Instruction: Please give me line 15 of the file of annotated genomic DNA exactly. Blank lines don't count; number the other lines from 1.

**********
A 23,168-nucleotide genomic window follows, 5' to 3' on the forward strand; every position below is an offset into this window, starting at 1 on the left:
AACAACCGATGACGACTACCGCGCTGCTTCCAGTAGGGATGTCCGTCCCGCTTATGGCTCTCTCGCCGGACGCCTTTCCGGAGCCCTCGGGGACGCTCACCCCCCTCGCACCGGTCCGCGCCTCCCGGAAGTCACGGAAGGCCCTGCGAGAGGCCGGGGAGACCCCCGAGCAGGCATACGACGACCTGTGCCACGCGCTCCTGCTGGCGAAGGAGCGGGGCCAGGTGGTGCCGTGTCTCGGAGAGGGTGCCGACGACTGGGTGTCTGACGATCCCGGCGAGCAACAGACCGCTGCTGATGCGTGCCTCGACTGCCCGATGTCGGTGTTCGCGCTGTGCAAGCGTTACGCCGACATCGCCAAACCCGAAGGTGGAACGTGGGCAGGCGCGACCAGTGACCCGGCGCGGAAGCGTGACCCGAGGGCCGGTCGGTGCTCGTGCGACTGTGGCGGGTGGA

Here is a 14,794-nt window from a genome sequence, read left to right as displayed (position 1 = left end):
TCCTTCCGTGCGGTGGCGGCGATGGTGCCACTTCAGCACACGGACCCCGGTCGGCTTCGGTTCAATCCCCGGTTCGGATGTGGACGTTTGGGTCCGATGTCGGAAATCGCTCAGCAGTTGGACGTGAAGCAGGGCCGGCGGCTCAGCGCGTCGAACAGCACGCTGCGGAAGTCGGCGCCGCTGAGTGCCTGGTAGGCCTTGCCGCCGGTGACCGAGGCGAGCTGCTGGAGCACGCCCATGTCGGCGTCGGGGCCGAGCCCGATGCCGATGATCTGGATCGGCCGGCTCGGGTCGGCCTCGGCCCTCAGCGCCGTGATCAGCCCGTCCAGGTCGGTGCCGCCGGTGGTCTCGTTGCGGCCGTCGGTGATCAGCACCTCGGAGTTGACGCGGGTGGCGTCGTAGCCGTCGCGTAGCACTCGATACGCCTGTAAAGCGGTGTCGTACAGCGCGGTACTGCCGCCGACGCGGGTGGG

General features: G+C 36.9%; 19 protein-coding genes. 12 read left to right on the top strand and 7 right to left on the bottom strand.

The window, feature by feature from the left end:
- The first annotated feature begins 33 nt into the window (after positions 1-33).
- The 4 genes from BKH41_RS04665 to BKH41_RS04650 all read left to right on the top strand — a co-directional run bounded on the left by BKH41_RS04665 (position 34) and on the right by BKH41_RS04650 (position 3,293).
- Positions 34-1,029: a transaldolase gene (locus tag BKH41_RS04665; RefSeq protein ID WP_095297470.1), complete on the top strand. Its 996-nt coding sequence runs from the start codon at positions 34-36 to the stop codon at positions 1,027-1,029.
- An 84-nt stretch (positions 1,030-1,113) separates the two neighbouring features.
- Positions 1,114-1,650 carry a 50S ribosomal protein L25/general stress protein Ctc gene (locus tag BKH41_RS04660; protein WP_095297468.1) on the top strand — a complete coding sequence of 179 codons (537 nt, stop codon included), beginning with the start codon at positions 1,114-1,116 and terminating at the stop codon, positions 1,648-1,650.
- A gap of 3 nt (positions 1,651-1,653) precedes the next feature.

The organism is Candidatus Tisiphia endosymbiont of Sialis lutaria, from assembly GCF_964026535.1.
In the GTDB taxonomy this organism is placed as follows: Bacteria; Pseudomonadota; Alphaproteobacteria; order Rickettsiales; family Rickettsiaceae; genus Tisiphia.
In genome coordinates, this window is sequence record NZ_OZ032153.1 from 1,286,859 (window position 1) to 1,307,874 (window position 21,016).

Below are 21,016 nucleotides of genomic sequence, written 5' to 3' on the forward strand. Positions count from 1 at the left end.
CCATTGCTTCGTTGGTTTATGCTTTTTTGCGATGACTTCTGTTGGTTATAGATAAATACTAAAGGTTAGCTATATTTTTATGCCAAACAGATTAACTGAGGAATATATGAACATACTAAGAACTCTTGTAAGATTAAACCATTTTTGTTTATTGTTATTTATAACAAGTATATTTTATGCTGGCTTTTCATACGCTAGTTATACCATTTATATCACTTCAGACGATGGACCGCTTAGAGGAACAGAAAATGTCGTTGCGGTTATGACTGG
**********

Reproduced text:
In genome coordinates, this window is sequence record NZ_OZ032153.1 from 1,286,859 (window position 1) to 1,307,874 (window position 21,016).